Berthold of Ohiemsee, a German bishop and theological writer, b. 1465 at Salzburg, Austria; d. July 19, 1543, at Saalfelden (duchy of Salzburg). His real name was Berthold Pürstinger, frequently called Pirstinger; but he is generally known as Berthold of Chiemsee, from his episcopal see, situated on one of the islands of the Bavarian lake of Chiemsee. We have but little information regarding his early life. He was licentiate in civil, and doctor in ecclesiastical law, and in 1495 he appears as the Magister Camerae of the Archbishop of Salzburg, and in 1508 was appointed Bishop of Chiemsee. During his episcopal career (1508-25), he resided at Salzburg, in the quality of coadjutor to the archbishop of the latter place.
Berthold twice conspicuously used his influence with the Archbishop of Salzburg in behalf of the unfortunate: in 1511 in favor of the Salzburg town-councillors who had been condemned for high treason, and again in 1524 in the interest of the rebellious peasants. He was present at the Provincial Council of Salzburg (1512), and also took an active part in 1522 in that of Muhldorf (Bavaria), which was convened to devise means of stemming the tide of Lutheran progress. Soon after, he resigned his bishopric (1526) and retired to the monastery of Raitenhaslach on the Austro-Bavarian frontier. In 1528, or 1529, he removed to Saalfelden, where he founded (1533) a hospital with a church for infirm priests. He died here and was buried in the parish church.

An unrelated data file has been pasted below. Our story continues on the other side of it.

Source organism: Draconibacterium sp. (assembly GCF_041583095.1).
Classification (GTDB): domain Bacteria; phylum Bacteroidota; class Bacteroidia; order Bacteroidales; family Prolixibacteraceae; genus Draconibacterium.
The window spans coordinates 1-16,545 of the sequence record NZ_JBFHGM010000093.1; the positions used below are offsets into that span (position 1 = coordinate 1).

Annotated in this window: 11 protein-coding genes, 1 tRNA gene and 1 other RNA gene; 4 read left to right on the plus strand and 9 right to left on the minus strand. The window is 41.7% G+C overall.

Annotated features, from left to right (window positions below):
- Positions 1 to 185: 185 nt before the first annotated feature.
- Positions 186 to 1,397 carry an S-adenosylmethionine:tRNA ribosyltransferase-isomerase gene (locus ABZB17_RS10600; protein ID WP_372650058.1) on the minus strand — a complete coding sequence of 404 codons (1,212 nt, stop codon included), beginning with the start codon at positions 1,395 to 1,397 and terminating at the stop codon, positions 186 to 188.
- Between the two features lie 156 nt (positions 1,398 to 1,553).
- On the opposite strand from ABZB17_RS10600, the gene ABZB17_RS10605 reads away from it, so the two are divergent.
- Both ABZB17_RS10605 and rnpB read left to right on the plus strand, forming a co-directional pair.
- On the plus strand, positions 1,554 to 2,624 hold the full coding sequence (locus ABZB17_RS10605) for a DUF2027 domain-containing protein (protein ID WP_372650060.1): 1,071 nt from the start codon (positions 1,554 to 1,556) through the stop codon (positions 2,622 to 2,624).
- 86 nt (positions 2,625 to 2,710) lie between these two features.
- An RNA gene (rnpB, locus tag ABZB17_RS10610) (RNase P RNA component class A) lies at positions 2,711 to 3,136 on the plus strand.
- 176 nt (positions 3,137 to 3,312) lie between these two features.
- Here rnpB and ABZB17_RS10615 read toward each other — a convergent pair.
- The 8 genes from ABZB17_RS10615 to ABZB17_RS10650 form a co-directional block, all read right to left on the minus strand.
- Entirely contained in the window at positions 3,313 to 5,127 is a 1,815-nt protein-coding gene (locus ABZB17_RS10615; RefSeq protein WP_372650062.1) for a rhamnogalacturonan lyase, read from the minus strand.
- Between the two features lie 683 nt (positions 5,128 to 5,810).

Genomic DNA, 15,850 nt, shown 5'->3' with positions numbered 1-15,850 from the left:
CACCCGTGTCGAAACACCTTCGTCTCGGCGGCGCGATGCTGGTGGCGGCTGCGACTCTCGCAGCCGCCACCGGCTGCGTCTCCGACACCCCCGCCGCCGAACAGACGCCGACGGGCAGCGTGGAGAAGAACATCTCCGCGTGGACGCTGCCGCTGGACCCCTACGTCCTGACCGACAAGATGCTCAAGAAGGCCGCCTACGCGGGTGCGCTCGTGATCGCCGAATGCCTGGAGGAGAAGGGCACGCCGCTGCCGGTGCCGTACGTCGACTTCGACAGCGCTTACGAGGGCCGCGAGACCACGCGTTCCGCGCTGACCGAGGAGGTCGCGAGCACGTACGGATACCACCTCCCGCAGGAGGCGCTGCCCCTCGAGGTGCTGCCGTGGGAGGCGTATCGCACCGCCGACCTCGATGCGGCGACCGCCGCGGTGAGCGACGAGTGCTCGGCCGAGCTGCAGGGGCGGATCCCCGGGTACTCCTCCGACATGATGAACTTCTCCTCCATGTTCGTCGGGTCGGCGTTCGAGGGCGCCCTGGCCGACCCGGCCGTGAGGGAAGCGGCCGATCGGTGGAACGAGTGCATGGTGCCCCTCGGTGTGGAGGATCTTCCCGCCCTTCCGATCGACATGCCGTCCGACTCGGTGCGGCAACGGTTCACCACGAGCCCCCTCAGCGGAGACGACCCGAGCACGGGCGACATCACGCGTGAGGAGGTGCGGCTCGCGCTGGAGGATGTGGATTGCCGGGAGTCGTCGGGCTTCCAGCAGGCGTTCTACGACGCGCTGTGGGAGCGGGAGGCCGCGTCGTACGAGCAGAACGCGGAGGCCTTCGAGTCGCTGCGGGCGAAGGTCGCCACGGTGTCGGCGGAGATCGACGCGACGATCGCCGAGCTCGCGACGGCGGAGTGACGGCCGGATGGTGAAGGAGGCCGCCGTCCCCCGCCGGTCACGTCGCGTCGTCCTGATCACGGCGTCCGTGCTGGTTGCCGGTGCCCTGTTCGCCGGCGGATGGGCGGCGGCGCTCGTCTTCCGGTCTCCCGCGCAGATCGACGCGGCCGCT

After his resignation of his episcopal functions Berthold devoted his time to literary pursuits. At the suggestion of Matthew Lang, the Cardinal Archbishop of Salzburg (1519-40), he wrote his “Tewtsche Theologey” (German Theology—Munich, 1528) and translated it afterwards into Latin (Augsburg, 1531). Earnestness in the suppression of abuses and mildness in his dealings with others were characteristic traits of Berthold, and they appear also in his works; his “Theology” does not bear the bitterly polemical stamp of similar contemporaneous writings. The work does not seem to have been in great demand, as neither the original nor the translation was reprinted until Reithmeier reedited the work (1852). The book, however, was important. The German original is valuable from both a linguistic and theological point of view. Linguistically, it proves that Luther was not the only able exponent of religious doctrines in the vernacular; theologically, it exhibits the character of Catholic teaching at the time.
The other writings of Berthold were: (I) “Tewtsch Rational”, a treatise on the Mass; (2) “Keligpuchel”, a defense of the Catholic doctrine and practice of Communion under one kind, against the Reformers; (3) “Onus Ecclesiae” or “Burden of the Church” (Landshut, 1524) is also generally attributed to him. It is a fearless exposition, from a Catholic point of view, of the abuses then prevalent in the Church. The book occasioned much comment and was reprinted twice in 1531, at Cologne and probably at Augsburg, and again in 1620 without indication of place.
N. A. WEBER